upper room daily devotions

Thursday, June 28, 2012

On Civil Civic Discourse - Following Lunch with the Israeli Ambassador to the United States

A couple of months ago, my church was fortunate to host Tavis Smiley and Cornel West for a private lunch with area religious leaders, educators, public sector workers, and not-for-profit leaders. About 130 people who rarely find themselves all in one room were gathered together - deans, professors, homeless people, housing advocates, health care providers, city workers, entrepreneurs, and Muslim, Jewish, and Christians leaders. There was a general sense of, "Wow! It CAN be like this." As an act of reciprocation, the Seattle AJC invited me to an interfaith lunch with Israeli Ambassador Michael Oren, who was in town for a public event later in the evening. During lunch, straightforward questions were asked about Israel's policies, settlements, Iran, Egypt, nuclear armament, the Wall, and other topics. And, these topics were discussed without the tenor of the discourse fraying into the usual name calling mass of crazy that so very often accompanies difficult conversations. For some, these two lunches have sparked interest in exploring the nature of public discourse in America (at least in the Pacific Northwest) - real, deep, serious, meaningful exploration. Is civil civic discourse possible, especially during an election year? What role does religion play in public discourse? And, can it be a positive influence in our public commons rather than something divisive and polarizing?

The language that we use profoundly shapes not only the obvious message, but it conveys a meta-message. When we heard words -- "progressive," "conservative," "elite," "religious," "Christian," "Zionist," "God," "believe," "FOX news watcher," "MSNBC follower," "Islamicist," "radical," "socialist," etc -- we create associations with meaning that go far beyond the literal meaning of the word. Take "Christian," for example. The word literally means "little Christ" and has been used for two thousand years to describe a follower of Jesus. However, in American culture today, the word tends to lean toward the following caricatures:
  1.  An Evangelical (probably Southern) who doesn't "believe" in evolution, global warming, gun control, peace, love, grace, intellectual pursuits, homosexual equality, abortion, education, a common good, diversity, tolerance, inclusion, or science. This person probably does "believe" in an exclusionary Christology, a jingoistic nationalism, patriotism, truncating personal liberties if they contradict evangelical values, a strong military, no new taxes, limited government except as that government enforces evangelical beliefs, the moral authority of the GOP, tea party leanings, racism, homophobia, white supremacy, and the power of faith over science.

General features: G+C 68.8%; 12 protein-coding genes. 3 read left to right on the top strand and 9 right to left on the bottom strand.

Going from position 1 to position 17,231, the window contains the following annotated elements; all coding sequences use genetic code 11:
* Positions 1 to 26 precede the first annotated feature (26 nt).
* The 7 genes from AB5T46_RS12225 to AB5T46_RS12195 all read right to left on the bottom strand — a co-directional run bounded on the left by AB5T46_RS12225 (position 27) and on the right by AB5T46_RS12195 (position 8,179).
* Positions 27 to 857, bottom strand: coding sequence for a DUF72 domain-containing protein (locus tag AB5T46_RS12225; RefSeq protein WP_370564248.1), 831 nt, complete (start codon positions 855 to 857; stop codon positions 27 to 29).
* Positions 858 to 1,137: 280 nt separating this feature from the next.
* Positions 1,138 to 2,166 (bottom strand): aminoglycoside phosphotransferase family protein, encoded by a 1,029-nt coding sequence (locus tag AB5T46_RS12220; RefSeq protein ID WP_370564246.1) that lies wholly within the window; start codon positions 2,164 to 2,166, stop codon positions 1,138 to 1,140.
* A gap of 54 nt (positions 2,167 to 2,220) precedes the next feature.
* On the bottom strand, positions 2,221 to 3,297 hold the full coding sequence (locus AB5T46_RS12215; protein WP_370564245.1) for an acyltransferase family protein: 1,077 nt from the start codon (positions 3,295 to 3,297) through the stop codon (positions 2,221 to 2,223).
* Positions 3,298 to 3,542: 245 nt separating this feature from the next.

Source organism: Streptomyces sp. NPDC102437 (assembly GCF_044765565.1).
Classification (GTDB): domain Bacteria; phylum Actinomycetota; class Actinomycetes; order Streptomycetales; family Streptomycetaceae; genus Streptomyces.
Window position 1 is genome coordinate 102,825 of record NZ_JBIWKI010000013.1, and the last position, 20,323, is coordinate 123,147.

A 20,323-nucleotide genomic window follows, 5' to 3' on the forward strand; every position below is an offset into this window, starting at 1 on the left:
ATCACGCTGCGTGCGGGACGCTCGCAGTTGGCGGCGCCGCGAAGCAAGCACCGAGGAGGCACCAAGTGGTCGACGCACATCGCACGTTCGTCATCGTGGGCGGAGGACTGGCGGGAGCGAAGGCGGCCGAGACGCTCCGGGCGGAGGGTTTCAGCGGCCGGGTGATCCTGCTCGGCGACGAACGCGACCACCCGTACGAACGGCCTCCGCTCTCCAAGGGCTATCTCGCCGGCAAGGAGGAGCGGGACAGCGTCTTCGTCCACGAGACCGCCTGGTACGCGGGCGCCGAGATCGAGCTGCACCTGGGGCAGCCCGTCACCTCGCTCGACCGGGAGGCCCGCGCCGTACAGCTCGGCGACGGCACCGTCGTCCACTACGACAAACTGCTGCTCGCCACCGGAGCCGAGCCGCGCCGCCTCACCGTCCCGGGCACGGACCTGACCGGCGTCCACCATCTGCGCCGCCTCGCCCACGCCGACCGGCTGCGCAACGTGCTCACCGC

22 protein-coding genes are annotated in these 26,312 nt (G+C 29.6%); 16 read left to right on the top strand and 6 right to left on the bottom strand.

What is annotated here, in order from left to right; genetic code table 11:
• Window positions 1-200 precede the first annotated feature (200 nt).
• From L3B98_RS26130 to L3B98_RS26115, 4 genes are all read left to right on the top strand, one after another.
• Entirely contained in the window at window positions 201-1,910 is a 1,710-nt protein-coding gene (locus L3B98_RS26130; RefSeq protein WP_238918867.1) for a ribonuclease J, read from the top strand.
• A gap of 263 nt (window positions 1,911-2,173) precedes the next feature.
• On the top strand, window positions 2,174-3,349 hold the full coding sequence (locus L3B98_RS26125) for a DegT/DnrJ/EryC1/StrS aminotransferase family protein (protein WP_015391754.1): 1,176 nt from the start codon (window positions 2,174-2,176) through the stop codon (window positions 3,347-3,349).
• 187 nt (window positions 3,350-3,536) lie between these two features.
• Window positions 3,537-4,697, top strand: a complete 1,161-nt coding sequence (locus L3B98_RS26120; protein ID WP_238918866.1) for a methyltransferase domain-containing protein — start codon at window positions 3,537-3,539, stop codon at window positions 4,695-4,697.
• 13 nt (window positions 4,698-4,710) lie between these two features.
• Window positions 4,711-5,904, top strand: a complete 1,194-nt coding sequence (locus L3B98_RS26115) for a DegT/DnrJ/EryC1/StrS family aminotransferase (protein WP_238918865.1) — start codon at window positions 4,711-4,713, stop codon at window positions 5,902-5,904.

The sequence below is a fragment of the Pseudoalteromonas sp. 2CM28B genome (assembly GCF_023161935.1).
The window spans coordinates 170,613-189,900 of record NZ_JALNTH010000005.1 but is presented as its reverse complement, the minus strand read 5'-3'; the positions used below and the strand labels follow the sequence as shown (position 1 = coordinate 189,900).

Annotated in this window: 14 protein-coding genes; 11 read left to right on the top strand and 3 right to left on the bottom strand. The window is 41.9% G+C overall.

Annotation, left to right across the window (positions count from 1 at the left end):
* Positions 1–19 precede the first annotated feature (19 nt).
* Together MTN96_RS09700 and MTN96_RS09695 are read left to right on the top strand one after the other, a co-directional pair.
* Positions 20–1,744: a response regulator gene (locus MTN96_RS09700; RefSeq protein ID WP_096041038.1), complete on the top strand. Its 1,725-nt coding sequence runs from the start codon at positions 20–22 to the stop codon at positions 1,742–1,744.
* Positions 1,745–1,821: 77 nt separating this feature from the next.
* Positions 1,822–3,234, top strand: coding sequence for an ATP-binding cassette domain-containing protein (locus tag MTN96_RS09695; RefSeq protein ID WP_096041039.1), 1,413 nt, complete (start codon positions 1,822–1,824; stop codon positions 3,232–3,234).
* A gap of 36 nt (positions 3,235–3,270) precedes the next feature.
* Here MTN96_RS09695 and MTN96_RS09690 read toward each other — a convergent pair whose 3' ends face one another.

2. A Roman Catholic, who in addition to sharing most of the traits listed for the Evangelical, covers up for pedophiles and is a misogynist.  
  3. A prophet of the prosperity gospel seen as a new brand of snake oil salesman/person, who uses Christian language to teach personal and financial gain. This prophet most likely serves a megachurch, is wealthy, fleeces its congregants, and sells programs for self improvment.
When someone upsets these caricatures (e.g. Cornel West, Helen Prejan, Tony Campolo, Jim Wallis, Martin Luther King, Jr.), their Christian identity is subsumed within a more tolerable humanism, or they are simply ignored (Diana Butler Bass, Jonathan Wilson-Hartgrove, Otis Moss III, mainline bishops and adjudicatory leaders). The problem, of course, is that our whole common good suffers when we reduce our public discourse to caricature paintings brushed with hyperbole. Take poverty, for example, "the poor" are neither good nor bad; they are poor. But, today's rhetoric focuses on the worth or morality of the poor person, arguing alternately that poor people are agentless victims, aka the "honorable poor," or they are lazy, sinful, layabouts draining life out of society. Are there good poor people? Sure. Are there bad poor people? Sure. They are people, after all, and people are, to varying degrees, good and bad. Venerating and castigating poor people moves us nowhere toward a process of addressing poverty in any real and significant way. These arguments are red herrings that hijack public discourse and turn it into a shouting match between two polarized  positions. There can be no commons in such a model.